Farm Tours

Yuma-area winter vegetables feed our nation, and beyond 

Yuma farm tours are a great way to find out where your food comes from. If you’re eating a salad during the winter, chances are that it was grown in Yuma. Agriculture is Yuma’s number one business; it’s a more than $4 billion industry each year. More than 91% of the leafy greens produced in the winter in North America now come from the farms around Yuma. In the winter, crops include 75 varieties of lettuce, baby greens, cauliflower, broccoli, herbs, root vegetables and kales. Summer crops include hay, hard red wheat, Durum wheat, cotton, Medjool Dates, watermelons, cantaloupes, honeydew, alfalfa and bermuda grass seed. Lemons top the crops for citrus production among other citrus grown in the area. Visit Yuma is proud to host half-day tours about ag in our area. Learn about the history, culture and industry-leading innovation of Yuma agriculture with curious visitors from around the world.

Field to Feast Tours

Hop on a bus for this half-day tour led by a local grower and get the first-hand low-down on topics ranging from food safety, current tech trends, labor, and water. Harvest special veggies planted just for us at the University of Arizona research farm.* Then, after a tour of the Arizona Western College Land Lab, enjoy a yummy fresh lunch featuring local produce, prepared by the culinary students.

Tours are $60 per person and are scheduled for the following dates in 2020/2021:

January 13, 14, 20, 21, 27, 28

February 3, 4, 10, 11, 17, 18, 27

*Steer clear of agriculture fields, outside of this tour! Important food safety guidelines dictate that people and pets stay out, in order to keep produce safe for you and your family. You can pull over on a quiet country road to take pictures, but please stay out of the fields.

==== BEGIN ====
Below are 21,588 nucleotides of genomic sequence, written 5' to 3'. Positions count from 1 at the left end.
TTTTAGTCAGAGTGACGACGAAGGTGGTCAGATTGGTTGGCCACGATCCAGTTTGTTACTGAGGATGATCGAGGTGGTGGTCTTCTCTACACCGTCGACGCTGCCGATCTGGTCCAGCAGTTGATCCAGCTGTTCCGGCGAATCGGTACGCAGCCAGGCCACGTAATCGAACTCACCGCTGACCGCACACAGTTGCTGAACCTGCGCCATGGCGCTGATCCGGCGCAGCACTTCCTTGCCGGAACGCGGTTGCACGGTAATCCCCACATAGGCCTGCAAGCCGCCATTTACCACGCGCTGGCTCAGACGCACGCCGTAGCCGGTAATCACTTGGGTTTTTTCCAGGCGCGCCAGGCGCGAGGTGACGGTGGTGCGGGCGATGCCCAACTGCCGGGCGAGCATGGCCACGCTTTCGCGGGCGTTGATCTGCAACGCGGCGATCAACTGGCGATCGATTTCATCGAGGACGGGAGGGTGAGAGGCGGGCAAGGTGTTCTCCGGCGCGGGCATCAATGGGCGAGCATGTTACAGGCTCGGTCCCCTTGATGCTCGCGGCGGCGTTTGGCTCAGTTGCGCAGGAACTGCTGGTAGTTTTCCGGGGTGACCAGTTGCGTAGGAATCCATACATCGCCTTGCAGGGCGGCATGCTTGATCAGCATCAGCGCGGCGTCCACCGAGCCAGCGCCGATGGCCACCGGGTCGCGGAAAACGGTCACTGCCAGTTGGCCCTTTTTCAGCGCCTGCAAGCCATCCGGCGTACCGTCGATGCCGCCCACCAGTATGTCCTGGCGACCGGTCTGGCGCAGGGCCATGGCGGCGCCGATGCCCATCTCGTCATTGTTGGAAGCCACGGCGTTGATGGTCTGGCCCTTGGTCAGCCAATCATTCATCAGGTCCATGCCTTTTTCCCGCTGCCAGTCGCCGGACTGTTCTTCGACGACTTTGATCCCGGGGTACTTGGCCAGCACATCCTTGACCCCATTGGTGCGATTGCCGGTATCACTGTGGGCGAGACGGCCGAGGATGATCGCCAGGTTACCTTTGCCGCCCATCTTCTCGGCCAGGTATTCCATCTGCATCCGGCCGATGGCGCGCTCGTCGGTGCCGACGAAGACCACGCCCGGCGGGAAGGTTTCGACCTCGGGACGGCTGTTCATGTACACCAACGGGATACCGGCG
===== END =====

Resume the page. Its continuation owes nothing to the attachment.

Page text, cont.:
Save the Date

Several area date growers offer tours to the public. Not many people know how to grow a date or even its history in the U.S. Did you know that the Yuma and Bard area helped save the Middle East’s Medjool date palms? When disease broke out in Morocco in 1927, palm shoots were brought to the Southwest and cultivated. Some years later, new trees grown here were repatriated to Morocco to help them replenish their date groves. Now local date growers are among the top producers worldwide, even exporting our dates to the Middle East. Each year, up to 15 million pounds of premium Yuma dates are grown, harvested, and then shipped around the world. More date info and recipes can be found at Dates and date products may be purchased at these local establishments:

--Brocket Farms homegrown dates, eggs, local honey, specialty gifts and more. 102 E. Third St., 928.257.1440

--Imperial Date Gardens gift packs, nuts, candies and date shakes, call about free tours at 10:30 a.m. Wednesdays or by advance arrangements. 1517 York Road., Bard, Calif.,, 800.301.9349

--Martha’s Gardens Date Farm Dates, local honey, sandwiches, soup, date shakes and ice cream, pleasant landscaped patio for a bite, call about farm tours aboard a tram, $10 per person, call for reservations. 9747 Avenue 9 ¾ E,, 928.726.8831

--Naked Dates Organic Medjools, date shakes, handmade soaps, date beer and fresh eggs, call about walking tours. $10 per person, call in advance. 13589 S. Avenue 25E, Wellton,, 888.374.2037

--Peanut Patch Date shakes, homemade fudge, nuts, dried fruits, candy and gifts, plus free kitchen tours November through March on selected days, call for info. 4322 E County 13 St.,, 928.726.6292

Group Dining

Whether your group is ten family members, your sports team, or a larger gathering, Yuma offers many locations for group dining. Several restaurants have private dining rooms or separate spaces for groups to eat together. Designated restaurants can support up to a busload (about 50 people or so) for...

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